After rideshare operator Lyft said last week that it expects its application to operate in BC to clear “in the next two to three weeks,” a letter sent to ridesharing applicants from the Passenger Transportation Board (PTB) and obtained by Daily Hive seems to suggest that the application process could take longer than expected.
In the letter, PTB Chair Catharine Read writes that the purpose of her letter is to inform them of an “application process modification” that comes after the launch of a judicial review by the Vancouver Taxi Association and the BC Taxi Association into the PTB’s operational policy on ride hailing.
“I am writing to inform you of a Board decision to introduce an application process modification on applications that will enable submitters to review applicant responses to original submissions as well as the application package itself and provide responses,” she writes.
The PTB has also “received several requests from submitters to hold an oral hearing.”
And while the Board has chosen not to go this route, “it has decided to modify its ride-hailing application process to provide further disclosure to submitters to ensure transparency in its decision-making process.”
Moving forward, Read says, the PTB will provide updated information to “all those who sent in submissions.”
This information, she said, will include:
- The application package, after redacting where necessary to protect confidential
business and personal information in the spirit of the Freedom of Information and
Protection of Privacy Act.
• The applicant’s response to the submissions that were received on their application
after redacting where necessary to protect confidential business and personal
information in the spirit of the Freedom of Information and Protection of Privacy
Read writes that applicants will “have seven calendar days” to respond to the PTB with their feedback on the proposed redactions before the materials are forwarded to submitters on the applications.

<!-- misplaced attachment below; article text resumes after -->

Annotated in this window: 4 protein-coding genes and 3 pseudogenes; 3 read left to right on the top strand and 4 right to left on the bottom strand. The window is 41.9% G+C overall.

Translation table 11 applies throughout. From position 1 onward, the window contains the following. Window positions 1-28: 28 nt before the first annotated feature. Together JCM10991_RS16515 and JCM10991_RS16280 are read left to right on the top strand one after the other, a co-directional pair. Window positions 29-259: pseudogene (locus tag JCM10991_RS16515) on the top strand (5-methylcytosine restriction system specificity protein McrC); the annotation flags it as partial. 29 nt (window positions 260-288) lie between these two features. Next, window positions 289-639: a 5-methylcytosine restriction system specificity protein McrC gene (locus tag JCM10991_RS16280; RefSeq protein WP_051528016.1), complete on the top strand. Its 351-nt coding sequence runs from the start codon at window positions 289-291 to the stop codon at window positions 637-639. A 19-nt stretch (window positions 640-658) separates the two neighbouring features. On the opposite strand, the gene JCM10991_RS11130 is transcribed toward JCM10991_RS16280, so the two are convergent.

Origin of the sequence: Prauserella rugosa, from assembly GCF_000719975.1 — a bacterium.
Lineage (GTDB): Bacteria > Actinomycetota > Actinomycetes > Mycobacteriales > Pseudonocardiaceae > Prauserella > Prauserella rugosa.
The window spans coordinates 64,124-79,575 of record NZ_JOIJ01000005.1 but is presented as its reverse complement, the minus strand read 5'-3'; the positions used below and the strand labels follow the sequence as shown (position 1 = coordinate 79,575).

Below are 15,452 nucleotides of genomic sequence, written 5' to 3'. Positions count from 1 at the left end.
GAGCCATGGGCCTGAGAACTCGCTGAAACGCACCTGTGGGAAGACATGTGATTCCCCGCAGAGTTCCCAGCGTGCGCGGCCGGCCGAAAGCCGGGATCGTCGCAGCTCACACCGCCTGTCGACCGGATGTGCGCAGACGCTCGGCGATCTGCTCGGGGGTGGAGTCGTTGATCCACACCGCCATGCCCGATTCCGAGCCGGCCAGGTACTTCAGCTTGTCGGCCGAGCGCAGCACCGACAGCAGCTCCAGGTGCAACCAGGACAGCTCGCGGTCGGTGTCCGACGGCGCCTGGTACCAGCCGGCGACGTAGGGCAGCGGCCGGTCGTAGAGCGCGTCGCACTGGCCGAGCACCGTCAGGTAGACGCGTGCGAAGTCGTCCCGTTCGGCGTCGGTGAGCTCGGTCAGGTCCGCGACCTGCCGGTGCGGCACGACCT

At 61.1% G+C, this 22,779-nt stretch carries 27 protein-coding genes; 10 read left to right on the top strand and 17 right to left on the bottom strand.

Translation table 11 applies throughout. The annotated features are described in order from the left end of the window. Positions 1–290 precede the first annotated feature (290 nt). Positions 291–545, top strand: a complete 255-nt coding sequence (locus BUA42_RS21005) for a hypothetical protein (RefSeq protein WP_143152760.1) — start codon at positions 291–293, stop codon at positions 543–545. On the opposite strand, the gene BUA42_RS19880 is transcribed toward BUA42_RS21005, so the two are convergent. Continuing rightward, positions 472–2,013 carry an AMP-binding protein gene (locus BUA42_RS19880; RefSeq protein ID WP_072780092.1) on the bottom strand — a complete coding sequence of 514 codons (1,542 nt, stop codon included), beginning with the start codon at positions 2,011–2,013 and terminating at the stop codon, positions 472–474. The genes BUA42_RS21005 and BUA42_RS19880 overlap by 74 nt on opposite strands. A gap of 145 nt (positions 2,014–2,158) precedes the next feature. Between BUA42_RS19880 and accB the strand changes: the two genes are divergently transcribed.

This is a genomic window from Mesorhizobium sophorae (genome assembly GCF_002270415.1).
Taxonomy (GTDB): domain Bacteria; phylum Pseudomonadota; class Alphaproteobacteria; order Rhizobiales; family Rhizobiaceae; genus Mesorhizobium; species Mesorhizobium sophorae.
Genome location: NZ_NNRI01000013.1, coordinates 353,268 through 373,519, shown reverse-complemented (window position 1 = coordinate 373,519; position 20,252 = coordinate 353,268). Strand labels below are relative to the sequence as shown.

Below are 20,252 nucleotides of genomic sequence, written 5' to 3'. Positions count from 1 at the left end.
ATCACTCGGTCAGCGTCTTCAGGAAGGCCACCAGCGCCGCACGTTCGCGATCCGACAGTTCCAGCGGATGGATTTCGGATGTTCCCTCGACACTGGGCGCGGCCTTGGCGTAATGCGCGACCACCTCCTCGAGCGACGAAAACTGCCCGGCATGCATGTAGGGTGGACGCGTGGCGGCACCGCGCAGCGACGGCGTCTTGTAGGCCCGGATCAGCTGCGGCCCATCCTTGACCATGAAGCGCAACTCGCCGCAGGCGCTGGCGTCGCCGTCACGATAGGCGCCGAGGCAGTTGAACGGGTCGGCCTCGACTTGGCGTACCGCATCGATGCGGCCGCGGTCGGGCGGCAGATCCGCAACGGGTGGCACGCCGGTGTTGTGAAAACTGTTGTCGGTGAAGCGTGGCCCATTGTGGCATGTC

The submitters will then be given 14 calendar days to provide any final submissions on their application.
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The letter comes after nine cab companies in the Lower Mainland — Vancouver Cab Company, Black Top Cabs, MaClure’s Cabs, Vancouver Taxi, North Shore Taxi, Richmond Cabs, Bonny’s Taxi, Burnaby Select Metrotown Taxi, and Queen City Taxi — submitted a petition to the BC Supreme Court last month against new ride hailing in the province.
In the petition, the companies claimed that ride-hailing services “have had an extremely harmful impact on participants in the taxi industry.”
“The participants in the taxi industry… have suffered significant financial losses because of the virtually unrestrained competition [from ride-hailing services],” the petition reads. “In order to avoid this serious harm, it is of crucial importance for the taxi companies and owners in British Columbia that they be able to compete on equal terms.”
The petition came after the PTB announced ride-hailing guidelines earlier this summer that included allowing an unlimited number of vehicles in a wider geographical area than taxis have been allowed to operate in. It also announced that minimum ride-hailing rates will be based on taxi flag rates.
The petition sought an order “quashing or setting aside” the decision.
Speaking to Daily Hive on Thursday, BC Liberal MLA Jas Johal called the letter “another barrier” towards ride-hailing in the province.
“What this means is basically these guys all have to provide a business plan and make it public; and what happens is they will spend about seven days with the PTB, redacting and taking things out—things that can’t be made public – and then they’ll have 14 days to review it,” he said.
Only once the process is completed will the the PTB look at the application, he added.
“This is a 21-day delay which is basically the PTB trying to cover their political backside when they have to justify some of these decisions,”said Johal. “This is now another barrier in regards to moving forward.”
Johal said prior to this letter, he “assumed we would have ride-hailing by Halloween to mid November.”
However, he said, if someone is starting this process now – even tomorrow – the 21-day process “takes us basically until the end of November before the application is even looked at” – essentially right around when the holiday season begins.
As a result, “there’s a lot of Christmas parties out there where you probably won’t see ride-hailing,” said Johal. “Can it be brought in before New Years Eve? My fingers are crossed ,but there’s no guarantee of that, because even though you go through this process, and get approval, it’s not like the next day you turn a key and you start.”
As for the timing of the letter at this stage in the game, Johal said that to his understanding, “this is a complete surprise; this was not something they expected and people are not happy that this is happened.”